Talk radio and the American Dream

With a keen eye for the alienated voter, Levin was one of the first political scientists to notice the role talk radio was playing in American politics. Talk radio shows were articulating the rage of what President Richard M. Nixon called "The Silent Majority" and others eventually described as "Joe Six-Pack" and "Reagan Democrats": the alienated working class that once made up the New Deal-Fair Deal-New Frontier-Great Society coalition. Levin realized that by the late 1970s and early 1980s, this once reliable base of support for the Democratic Party were ripe pickings for reactionaries who could articulate their rage.

Edward M. Kennedy

Levin said that Edward Kennedy became a United States Senator at the age of 30 "with one year of frantic campaigning and 30 years of experience as a Kennedy".[2] He was a topic of several of Levin's books. As a progressive, Levin could be scathing about Kennedy, but he did concede in 1980 that he was the most effective person in the pre-1980 Presidential election Senate. (The Democrats lost their majority in the Senate for the first time since the 1950s.) However, he felt that this situation was an indictment of American democracy rather than an endorsement of Kennedy.

Murray B. Levin Legacy Fund

In the Spring of 2006, Boston University announced the formation of the Murray B. Levin Legacy Fund to honor the late professor. Most of the fund, a $250,000 endowment, came from the Lawrence and Lillian Solomon Fund, Inc. Lawrence Solomon, a real estate attorney, was very much influenced by Levin while a B.U. undergrad. B.U. Board of Trustees Chairman Alan Leventhal is matching 50% of the endowment with a grant, and other B.U. professors and alumni are making financial contributions to the fund, which will provide scholarships to students majoring in political science or related disciplines.[3] This is a development welcomed by many alumni of B.U., which has the lowest alumni giving rate of any major American university, and was only possible with the waning of John Silber's power at B.U.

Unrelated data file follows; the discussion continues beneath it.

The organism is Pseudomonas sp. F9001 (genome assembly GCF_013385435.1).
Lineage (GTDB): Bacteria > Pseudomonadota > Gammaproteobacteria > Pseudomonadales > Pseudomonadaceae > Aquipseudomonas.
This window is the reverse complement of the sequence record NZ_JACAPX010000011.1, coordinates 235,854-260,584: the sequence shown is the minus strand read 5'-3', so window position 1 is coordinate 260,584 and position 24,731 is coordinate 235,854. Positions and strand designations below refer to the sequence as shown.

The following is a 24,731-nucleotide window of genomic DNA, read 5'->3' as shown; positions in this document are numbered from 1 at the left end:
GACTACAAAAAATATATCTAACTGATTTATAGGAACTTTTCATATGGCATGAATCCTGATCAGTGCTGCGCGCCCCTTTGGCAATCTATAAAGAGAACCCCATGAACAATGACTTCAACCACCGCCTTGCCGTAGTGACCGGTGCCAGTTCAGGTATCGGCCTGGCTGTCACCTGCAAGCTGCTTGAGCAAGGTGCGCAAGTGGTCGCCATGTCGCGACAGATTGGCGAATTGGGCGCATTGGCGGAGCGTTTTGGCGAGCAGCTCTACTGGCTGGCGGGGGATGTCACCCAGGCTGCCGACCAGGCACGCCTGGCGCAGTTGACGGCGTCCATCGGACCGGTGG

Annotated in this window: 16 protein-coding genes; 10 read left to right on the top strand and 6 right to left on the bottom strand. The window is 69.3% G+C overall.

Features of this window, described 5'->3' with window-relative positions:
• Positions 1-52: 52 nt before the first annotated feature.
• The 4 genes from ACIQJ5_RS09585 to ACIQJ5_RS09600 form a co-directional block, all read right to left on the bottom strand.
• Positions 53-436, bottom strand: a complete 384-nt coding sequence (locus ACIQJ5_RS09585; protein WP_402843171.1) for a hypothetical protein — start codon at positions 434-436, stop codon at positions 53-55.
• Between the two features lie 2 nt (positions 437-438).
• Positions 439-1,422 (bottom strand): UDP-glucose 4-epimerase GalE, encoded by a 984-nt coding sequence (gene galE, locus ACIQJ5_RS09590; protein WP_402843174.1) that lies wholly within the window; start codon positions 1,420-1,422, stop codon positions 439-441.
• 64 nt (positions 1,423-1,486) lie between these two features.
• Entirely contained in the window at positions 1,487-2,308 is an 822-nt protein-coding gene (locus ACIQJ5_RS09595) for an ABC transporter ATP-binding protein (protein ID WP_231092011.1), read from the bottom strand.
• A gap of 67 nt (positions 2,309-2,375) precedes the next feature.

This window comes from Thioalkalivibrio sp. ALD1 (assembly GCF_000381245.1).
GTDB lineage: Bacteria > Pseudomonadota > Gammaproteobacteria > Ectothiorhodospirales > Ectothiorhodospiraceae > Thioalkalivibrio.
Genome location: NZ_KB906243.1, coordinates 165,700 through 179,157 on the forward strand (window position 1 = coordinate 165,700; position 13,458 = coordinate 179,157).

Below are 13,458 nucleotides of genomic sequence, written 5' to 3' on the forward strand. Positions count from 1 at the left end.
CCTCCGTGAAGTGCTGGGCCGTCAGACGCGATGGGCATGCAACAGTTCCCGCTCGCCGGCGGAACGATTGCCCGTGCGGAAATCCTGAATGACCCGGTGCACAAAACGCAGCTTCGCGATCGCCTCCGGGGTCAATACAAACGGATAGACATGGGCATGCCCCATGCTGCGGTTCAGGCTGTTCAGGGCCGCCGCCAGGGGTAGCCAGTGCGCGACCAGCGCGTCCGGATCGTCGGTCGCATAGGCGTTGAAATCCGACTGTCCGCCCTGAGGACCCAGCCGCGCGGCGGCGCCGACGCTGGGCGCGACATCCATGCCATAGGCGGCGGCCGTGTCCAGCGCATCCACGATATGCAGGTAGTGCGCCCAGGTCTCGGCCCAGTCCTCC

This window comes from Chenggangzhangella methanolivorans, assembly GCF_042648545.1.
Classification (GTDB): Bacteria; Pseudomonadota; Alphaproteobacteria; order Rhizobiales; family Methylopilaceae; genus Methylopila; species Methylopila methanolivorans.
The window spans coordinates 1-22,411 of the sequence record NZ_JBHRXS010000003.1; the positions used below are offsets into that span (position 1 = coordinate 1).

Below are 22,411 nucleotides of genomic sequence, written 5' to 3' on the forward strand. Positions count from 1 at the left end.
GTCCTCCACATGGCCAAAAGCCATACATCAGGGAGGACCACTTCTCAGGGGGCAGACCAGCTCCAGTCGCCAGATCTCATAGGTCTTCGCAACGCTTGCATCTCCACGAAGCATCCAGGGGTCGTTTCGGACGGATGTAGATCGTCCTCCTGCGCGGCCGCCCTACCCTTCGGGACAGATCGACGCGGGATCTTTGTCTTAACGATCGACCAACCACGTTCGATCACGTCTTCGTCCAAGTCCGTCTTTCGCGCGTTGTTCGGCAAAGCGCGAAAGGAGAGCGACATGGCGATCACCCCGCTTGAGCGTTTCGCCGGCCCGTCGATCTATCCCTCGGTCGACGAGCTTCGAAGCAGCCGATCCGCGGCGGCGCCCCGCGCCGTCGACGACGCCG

See also


  • The Compleat Politician (with George Blackwood) (1962)
  • The Alienated Voter: Politics in Boston (1965)
  • Kennedy Campaigning: the System and the Style as Practiced By Senator Edward Kennedy (1966)
  • Political Hysteria in America: the Democratic Capacity for Repression (1971)
  • Edward Kennedy: The Myth of Leadership (1980)
  • Talk Radio and the American Dream (1986)
  • Teach Me!: Kids Will Learn When Oppression Is the Lesson (1998)


  1. ^ Zinn, Howard. "Remembering Murray Levin". Monthly Review. Retrieved 2011.
  2. ^ Eaton, William J. (June 18, 1968). "Charm And Image Overcame Errors As 'Prince' Rose Rapidly to Senate". The Pittsburgh Press. Pittsburgh, Pennsylvania. Chicago Daily News. p. 17.
  3. ^ "Archived copy". Archived from the original on 2007-05-03. Retrieved .CS1 maint: archived copy as title (link)

External links

  This article uses material from the Wikipedia page available here. It is released under the Creative Commons Attribution-Share-Alike License 3.0.